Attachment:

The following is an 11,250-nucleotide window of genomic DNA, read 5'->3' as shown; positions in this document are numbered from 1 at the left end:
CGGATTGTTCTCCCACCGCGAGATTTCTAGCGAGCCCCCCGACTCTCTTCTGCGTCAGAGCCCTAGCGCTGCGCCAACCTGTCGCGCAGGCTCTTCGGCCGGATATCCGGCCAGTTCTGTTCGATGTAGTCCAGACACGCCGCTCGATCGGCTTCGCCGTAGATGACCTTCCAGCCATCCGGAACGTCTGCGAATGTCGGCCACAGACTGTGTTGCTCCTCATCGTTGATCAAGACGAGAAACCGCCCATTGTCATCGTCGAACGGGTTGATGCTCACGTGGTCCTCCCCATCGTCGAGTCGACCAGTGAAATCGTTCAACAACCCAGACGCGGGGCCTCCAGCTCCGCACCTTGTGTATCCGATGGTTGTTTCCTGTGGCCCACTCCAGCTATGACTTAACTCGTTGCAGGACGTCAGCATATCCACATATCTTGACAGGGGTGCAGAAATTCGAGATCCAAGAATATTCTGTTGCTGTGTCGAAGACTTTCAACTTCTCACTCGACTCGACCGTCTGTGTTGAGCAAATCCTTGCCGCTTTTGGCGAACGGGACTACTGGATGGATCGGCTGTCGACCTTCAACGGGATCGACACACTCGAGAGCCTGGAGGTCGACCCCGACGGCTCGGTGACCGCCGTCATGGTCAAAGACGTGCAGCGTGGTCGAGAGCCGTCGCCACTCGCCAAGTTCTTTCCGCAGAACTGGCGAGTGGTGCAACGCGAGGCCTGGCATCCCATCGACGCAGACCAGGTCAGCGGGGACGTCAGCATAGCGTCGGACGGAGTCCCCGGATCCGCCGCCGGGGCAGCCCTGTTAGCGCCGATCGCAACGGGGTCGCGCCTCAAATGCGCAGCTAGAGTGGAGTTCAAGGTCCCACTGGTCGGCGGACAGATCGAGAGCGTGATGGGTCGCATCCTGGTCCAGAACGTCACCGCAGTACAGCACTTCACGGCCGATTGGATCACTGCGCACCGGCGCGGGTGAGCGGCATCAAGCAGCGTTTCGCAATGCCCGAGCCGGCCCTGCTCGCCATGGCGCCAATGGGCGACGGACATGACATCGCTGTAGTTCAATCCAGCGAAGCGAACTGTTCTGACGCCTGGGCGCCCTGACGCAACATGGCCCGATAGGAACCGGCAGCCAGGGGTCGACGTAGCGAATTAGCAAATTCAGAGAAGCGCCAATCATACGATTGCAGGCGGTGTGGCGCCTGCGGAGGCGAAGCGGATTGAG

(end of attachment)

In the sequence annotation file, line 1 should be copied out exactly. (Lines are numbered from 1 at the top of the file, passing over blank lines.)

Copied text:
The following is an 11,250-nucleotide window of genomic DNA, read 5'->3' as shown; positions in this document are numbered from 1 at the left end: